Their day tours also include transfers to and from Cabo San Lucas, but they use the 60-foot catamaran “Island Cat” as a support boat.
Upon boarding the catamaran around 9:00 am, we were treated to coffee, cake and fruit and relaxed on the boat as it motored out into the bay.
It was unusually cool and overcast, so while we could have lounged about outside on cushions or the netting at the bow, everyone huddled instead inside the cat’s lounge.
The captain even put the heater on!
It was just as well we had a warm place to hang out, as we had to wait an hour until a couple of other pangas left the protected whale shark area.
Once cleared to go, we suited up in shorty wetsuits and boarded our panga (there were two pangas, ours had five guests).
We did four jumps into the water.
A particularly surreal moment was looking right into the eye of one whale shark as it glided by just inches away.
We saw at least ten whale sharks!
What struck us this time is that we got incredible views of the whale sharks right from the boat.
We could actually get a better overall view peering down at them from the boat, as they’d swim right up to the boat.
Our panga captain explained that whale sharks have poor eyesight. He constantly had to maneuver the panga to get it out of the path of the whale sharks.
Once in the water, it was difficult to see them until they were quite close because the water wasn’t crystal clear. All that plankton and food, which attracts the whale sharks, makes the water cloudy.
But it was thrilling to see first the mouth, then the gills and finally the tail as a whale shark passed by.
Before we knew it, three hours had zipped by and it was time to return to the “Island Cat.”
Shivering from the cold water, we made a beeline for the shower.
The “Island Cat” boasts two heads with fresh water showers, and towels are supplied. Standing under a hot shower never felt so good!
By the time everyone had showered, a hot lunch of seared tuna and fresh-made tortillas with chicken and beef was waiting.
And the complimentary bar was open.
We hungrily filled our tummies, with visions of whale sharks filling our thoughts, as we sailed back to La Paz’s Marina Palmira.
Brrr… it’s so cold
While tremendously exciting to watch whale sharks up close, it was hard on both occasions to ignore the cold seeping into our bones and stiffening our fingers. (We went in early January.)
In winter, which is the La Paz whale shark season, the water temperature drops to the low 60s.
So we felt both regret and relief when it was time to say goodbye to the whale sharks and return to Cabo.
When you plan your Los Cabos trip, you might actually want to stay in La Paz for a couple of days. (There are more fun things to do in La Paz – like snorkeling with sea lions.)
Whale shark season, La Paz
The best time to see whale sharks in La Paz is from October to February.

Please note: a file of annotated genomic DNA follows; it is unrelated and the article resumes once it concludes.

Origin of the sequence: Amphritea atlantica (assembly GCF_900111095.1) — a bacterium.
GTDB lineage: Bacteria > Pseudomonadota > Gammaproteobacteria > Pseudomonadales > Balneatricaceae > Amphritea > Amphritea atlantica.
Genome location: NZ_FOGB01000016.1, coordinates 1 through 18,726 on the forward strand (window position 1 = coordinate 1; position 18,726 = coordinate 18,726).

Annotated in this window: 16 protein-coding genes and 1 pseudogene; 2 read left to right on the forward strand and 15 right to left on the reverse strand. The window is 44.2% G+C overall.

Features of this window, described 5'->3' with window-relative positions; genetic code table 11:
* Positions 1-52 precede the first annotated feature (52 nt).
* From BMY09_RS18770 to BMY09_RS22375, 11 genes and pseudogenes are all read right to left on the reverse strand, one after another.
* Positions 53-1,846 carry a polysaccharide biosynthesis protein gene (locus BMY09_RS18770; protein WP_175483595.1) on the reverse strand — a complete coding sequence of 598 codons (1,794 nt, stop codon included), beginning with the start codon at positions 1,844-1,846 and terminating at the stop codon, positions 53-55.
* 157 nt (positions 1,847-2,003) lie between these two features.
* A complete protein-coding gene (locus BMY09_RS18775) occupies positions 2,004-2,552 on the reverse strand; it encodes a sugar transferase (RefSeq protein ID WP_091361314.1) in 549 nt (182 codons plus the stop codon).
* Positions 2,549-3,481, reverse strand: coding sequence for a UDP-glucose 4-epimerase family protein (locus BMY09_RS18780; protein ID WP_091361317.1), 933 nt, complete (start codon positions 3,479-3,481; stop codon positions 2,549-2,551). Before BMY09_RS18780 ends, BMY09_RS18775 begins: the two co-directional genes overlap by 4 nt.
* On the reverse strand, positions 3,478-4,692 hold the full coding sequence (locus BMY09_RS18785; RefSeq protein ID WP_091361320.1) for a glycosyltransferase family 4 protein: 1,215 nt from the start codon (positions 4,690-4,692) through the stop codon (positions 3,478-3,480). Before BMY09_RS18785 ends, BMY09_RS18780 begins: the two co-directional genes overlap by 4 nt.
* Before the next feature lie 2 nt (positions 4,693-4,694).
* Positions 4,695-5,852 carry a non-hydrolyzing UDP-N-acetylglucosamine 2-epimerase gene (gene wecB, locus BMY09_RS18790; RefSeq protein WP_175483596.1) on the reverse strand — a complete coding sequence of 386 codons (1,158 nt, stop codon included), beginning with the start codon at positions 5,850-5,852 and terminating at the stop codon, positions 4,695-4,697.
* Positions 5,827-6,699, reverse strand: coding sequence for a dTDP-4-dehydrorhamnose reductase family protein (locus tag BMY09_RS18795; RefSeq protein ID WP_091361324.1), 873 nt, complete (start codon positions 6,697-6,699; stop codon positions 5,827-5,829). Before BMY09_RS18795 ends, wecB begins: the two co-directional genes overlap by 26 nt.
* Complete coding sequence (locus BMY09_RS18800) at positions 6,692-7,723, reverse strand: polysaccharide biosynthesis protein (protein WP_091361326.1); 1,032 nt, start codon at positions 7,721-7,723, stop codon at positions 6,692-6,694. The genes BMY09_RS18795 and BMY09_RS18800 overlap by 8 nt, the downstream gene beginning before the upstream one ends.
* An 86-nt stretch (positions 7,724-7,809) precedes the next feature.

The best time to go to Cabo (and La Paz) for warm water is October and November.
The water temperatures are almost bathtub warm then – but they’re chilly in January and February. If you book your whale shark snorkel trip for November, say, you’re not likely to be swimming in cold water.
La Paz whale shark tours
Because there are strict rules for swimming with whale sharks in La Paz, the tour operators are ecologically responsible.
From what we observed, boats maintained safe distances from the whale sharks to avoid hurting them, and there were only a few people in the water at a time from any one boat.
Expect to pay about $250+ USD p.p. for a day tour departing from Cabo San Lucas (up to $400 for a luxury tour). Tours from La Paz will be less.
Here are some of the best La Paz whale shark tour operators:
We found Cabo Expeditions to be very conscientious and recommend them highly.
Their 8-hour tours leave from Cabo (wet suits and snorkel gear provided).
Cabo Expeditions: See their website
We also really enjoyed our small group tour with Baja Charters – and can highly recommend them too.
Their La Paz whale shark snorkeling trips are more expensive than those offered by Cabo Expeditions. But you get the use of the “Island Cat” (and its hot showers!) plus a freshly prepared hot lunch on the boat.
Tours also include all snorkel gear (choice of full-face or standard snorkel masks), wet suits, towels and reef-friendly sunscreen.
Baja Charters: See their website.
We’ve heard from friends that Fun Baja also does a good job.
Because their tours start in La Paz, their trip cost is less (transportation from Cabo isn’t included).
Fun Baja: See their website.
Cabo Adventures is another reputable company offering whale shark encounters.
We’ve booked other activities in Los Cabos with them and can recommend them too.
Cabo Adventures: They offer a full-day tour from Cabo San Lucas, which includes roundtrip transportation, a luxury boat ride to the whale shark area in La Paz and lunch.
Practical information for snorkeling with whale sharks
Where else can you swim with whale sharks in Mexico?
La Paz is the best place to swim with whale sharks in Mexico in the winter months. But it’s not the only place.
You can also go whale shark swimming off Isla Holbox, a small unspoiled island north of Cancun.
The water is comfortably warm during the Isla Holbox and Cancun whale shark season (mid-May to mid-September).
Last words on swimming with whale sharks in Cabo
We’ve been fortunate to enjoy oodles of activities in and around Cabo San Lucas during the countless times we’ve visited Los Cabos.
One of the absolute best is a La Paz whale sharks tour. It’s truly an unforgettable experience!
We expect that, like us, you’ll hanker for it to become a twice-in-a-lifetime adventure too.
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Photo credits: 6, 7, 10, 13, 14 © Janice and George Mucalov, SandInMySuitcase | 11, 12 Baja Charters | 3, 5, 15 Cabo Expeditions | 4, 8 Manta
We paid Cabo Expeditions a discounted rate and were invited by Baja Charters as media guests on our La Paz whale shark snorkeling tours. But as professional travel writers, we always report on our experiences as we see them (and point out issues you should know).